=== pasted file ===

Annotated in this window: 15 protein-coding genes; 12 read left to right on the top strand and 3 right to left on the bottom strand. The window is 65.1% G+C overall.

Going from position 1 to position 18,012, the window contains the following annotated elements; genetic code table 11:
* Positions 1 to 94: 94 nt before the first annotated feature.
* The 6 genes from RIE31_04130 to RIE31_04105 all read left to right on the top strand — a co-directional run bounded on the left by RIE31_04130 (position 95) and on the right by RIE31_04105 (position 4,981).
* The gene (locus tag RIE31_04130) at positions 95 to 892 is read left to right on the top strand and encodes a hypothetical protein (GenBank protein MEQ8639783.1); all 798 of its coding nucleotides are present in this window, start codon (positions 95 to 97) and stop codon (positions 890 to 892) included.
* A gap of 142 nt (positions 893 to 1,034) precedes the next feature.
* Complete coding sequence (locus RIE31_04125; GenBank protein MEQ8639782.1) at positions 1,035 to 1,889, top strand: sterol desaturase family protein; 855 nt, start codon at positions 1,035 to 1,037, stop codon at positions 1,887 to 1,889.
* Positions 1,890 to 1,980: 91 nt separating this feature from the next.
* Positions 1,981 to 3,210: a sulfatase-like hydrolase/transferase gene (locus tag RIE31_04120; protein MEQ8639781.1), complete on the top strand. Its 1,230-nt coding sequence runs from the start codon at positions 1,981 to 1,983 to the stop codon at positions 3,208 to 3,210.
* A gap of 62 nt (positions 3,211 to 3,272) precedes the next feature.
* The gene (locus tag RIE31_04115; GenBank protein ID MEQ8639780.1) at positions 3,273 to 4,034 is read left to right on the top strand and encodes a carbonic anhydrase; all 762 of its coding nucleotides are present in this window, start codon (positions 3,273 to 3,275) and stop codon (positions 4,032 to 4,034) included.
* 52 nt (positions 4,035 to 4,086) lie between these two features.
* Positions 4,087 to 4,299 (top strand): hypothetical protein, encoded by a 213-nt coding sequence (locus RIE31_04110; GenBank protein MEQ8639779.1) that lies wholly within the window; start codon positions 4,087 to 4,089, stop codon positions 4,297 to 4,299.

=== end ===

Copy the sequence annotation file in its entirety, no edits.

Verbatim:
Annotated in this window: 15 protein-coding genes; 12 read left to right on the top strand and 3 right to left on the bottom strand. The window is 65.1% G+C overall.

Going from position 1 to position 18,012, the window contains the following annotated elements; genetic code table 11:
* Positions 1 to 94: 94 nt before the first annotated feature.
* The 6 genes from RIE31_04130 to RIE31_04105 all read left to right on the top strand — a co-directional run bounded on the left by RIE31_04130 (position 95) and on the right by RIE31_04105 (position 4,981).
* The gene (locus tag RIE31_04130) at positions 95 to 892 is read left to right on the top strand and encodes a hypothetical protein (GenBank protein MEQ8639783.1); all 798 of its coding nucleotides are present in this window, start codon (positions 95 to 97) and stop codon (positions 890 to 892) included.
* A gap of 142 nt (positions 893 to 1,034) precedes the next feature.
* Complete coding sequence (locus RIE31_04125; GenBank protein MEQ8639782.1) at positions 1,035 to 1,889, top strand: sterol desaturase family protein; 855 nt, start codon at positions 1,035 to 1,037, stop codon at positions 1,887 to 1,889.
* Positions 1,890 to 1,980: 91 nt separating this feature from the next.
* Positions 1,981 to 3,210: a sulfatase-like hydrolase/transferase gene (locus tag RIE31_04120; protein MEQ8639781.1), complete on the top strand. Its 1,230-nt coding sequence runs from the start codon at positions 1,981 to 1,983 to the stop codon at positions 3,208 to 3,210.
* A gap of 62 nt (positions 3,211 to 3,272) precedes the next feature.
* The gene (locus tag RIE31_04115; GenBank protein ID MEQ8639780.1) at positions 3,273 to 4,034 is read left to right on the top strand and encodes a carbonic anhydrase; all 762 of its coding nucleotides are present in this window, start codon (positions 3,273 to 3,275) and stop codon (positions 4,032 to 4,034) included.
* 52 nt (positions 4,035 to 4,086) lie between these two features.
* Positions 4,087 to 4,299 (top strand): hypothetical protein, encoded by a 213-nt coding sequence (locus RIE31_04110; GenBank protein MEQ8639779.1) that lies wholly within the window; start codon positions 4,087 to 4,089, stop codon positions 4,297 to 4,299.